Universal plans monster mashup in “Dark Universe”
The Universal monsters are getting their redo in grand fashion — and with A-list actors — courtesy of the Dark Universe.
The shared world reviving legendary creatures from early Hollywood horror films — like the monster version of the Marvel Cinematic Universe — now has an official name, which Universal Pictures announced Monday. Starring Tom Cruise, Sofia Boutella and Russell Crowe, The Mummy (in theaters June 9) kicks off the Dark Universe, and Johnny Depp and Javier Bardem have boarded the franchise as the Invisible Man and Frankenstein’s Monster respectively (who will appear in future projects).
“We take enormous pride in the creativity and passion that has inspired the reimagining of Universal’s iconic monsters and promise audiences we will expand this series strategically,” Donna Langley, chairman of Universal Pictures, said in a statement.
In addition, Oscar-winning composer Danny Elfman is creating an original theme to accompany the Dark Universe logo that will open each film, and the series will continue next with Bride of Frankenstein, slated for release Feb. 14, 2019. No actress has been cast in the lead role yet but Bill Condon (Beauty and the Beast) is signed on to direct a screenplay by David Koepp.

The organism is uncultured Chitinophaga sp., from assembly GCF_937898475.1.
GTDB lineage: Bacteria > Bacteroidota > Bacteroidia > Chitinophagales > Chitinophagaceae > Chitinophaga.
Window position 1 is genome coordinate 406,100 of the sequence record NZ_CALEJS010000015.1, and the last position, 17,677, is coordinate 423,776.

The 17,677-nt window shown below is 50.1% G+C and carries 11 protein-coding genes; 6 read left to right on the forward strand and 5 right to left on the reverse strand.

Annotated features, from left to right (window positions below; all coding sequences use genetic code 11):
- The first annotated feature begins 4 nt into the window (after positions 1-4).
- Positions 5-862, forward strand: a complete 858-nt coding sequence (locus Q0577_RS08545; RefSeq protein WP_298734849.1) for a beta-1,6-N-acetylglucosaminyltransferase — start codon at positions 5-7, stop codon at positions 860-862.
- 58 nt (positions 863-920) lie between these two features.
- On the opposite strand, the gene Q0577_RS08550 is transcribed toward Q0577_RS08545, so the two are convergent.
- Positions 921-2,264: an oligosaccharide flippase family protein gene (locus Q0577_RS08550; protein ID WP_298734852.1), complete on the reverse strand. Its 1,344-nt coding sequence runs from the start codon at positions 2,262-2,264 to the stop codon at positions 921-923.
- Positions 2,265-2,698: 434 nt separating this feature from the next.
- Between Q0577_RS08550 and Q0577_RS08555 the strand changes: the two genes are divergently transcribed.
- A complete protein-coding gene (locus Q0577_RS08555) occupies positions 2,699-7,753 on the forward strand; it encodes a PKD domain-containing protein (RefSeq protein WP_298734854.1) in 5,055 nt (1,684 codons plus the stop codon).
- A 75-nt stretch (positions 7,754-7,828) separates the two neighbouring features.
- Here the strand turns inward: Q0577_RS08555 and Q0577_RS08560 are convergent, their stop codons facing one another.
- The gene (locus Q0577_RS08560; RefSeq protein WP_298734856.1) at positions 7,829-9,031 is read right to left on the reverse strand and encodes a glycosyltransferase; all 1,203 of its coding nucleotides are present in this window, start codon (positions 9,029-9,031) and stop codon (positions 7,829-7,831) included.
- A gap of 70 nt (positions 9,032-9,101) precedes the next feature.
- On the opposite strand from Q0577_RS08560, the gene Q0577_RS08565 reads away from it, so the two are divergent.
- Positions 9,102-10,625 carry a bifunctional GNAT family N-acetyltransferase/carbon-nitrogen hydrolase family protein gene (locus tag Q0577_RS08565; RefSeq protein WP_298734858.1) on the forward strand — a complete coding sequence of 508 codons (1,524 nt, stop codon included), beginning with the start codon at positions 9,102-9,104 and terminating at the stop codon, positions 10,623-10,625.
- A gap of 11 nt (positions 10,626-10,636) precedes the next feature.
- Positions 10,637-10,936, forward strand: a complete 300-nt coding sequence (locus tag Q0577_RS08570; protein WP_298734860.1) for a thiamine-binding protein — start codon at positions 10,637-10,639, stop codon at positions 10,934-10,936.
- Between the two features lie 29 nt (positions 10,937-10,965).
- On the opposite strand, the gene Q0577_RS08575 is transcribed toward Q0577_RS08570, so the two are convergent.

“The Bride of Frankenstein remains the most iconic female monster in film history, and that’s a testament to (James) Whale’s masterpiece—which endures as one of the greatest movies ever made,“ Condon said.
The Mummy director Alex Kurtzman is on tap to oversee the Dark Universe alongside Koepp, producer Chris Morgan and filmmaker Christopher McQuarrie (Mission: Impossible).
The franchise will revolve around Prodigium, a mysterious international organization led by Dr. Henry Jekyll (Crowe) with the aim of protecting the public from the knowledge of monsters in our world and committed to tracking, studying and (if needed) destroying them.
The Mummy will introduce Jekyll and Prodigium, plus Cruise as soldier of fortune Nick Morton and Boutella as the cursed title character.
Source: USA Today